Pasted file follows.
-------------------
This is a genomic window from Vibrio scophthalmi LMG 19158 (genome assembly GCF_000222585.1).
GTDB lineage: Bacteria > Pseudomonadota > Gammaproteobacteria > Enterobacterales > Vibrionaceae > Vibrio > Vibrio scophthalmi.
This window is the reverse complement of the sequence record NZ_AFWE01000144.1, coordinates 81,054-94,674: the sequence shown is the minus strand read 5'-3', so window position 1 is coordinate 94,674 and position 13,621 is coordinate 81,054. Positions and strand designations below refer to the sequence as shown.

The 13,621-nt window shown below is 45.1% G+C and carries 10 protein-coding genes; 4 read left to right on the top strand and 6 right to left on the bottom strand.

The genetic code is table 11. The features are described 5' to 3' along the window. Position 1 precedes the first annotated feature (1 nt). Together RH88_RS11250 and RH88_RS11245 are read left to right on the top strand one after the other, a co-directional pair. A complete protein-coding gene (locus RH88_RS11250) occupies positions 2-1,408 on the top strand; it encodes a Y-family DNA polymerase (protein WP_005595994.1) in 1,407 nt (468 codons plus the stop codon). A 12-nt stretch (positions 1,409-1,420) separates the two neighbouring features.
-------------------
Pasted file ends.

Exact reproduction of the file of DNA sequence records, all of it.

This is a genomic window from Vibrio scophthalmi LMG 19158 (genome assembly GCF_000222585.1).
GTDB lineage: Bacteria > Pseudomonadota > Gammaproteobacteria > Enterobacterales > Vibrionaceae > Vibrio > Vibrio scophthalmi.
This window is the reverse complement of the sequence record NZ_AFWE01000144.1, coordinates 81,054-94,674: the sequence shown is the minus strand read 5'-3', so window position 1 is coordinate 94,674 and position 13,621 is coordinate 81,054. Positions and strand designations below refer to the sequence as shown.

The 13,621-nt window shown below is 45.1% G+C and carries 10 protein-coding genes; 4 read left to right on the top strand and 6 right to left on the bottom strand.

The genetic code is table 11. The features are described 5' to 3' along the window. Position 1 precedes the first annotated feature (1 nt). Together RH88_RS11250 and RH88_RS11245 are read left to right on the top strand one after the other, a co-directional pair. A complete protein-coding gene (locus RH88_RS11250) occupies positions 2-1,408 on the top strand; it encodes a Y-family DNA polymerase (protein WP_005595994.1) in 1,407 nt (468 codons plus the stop codon). A 12-nt stretch (positions 1,409-1,420) separates the two neighbouring features.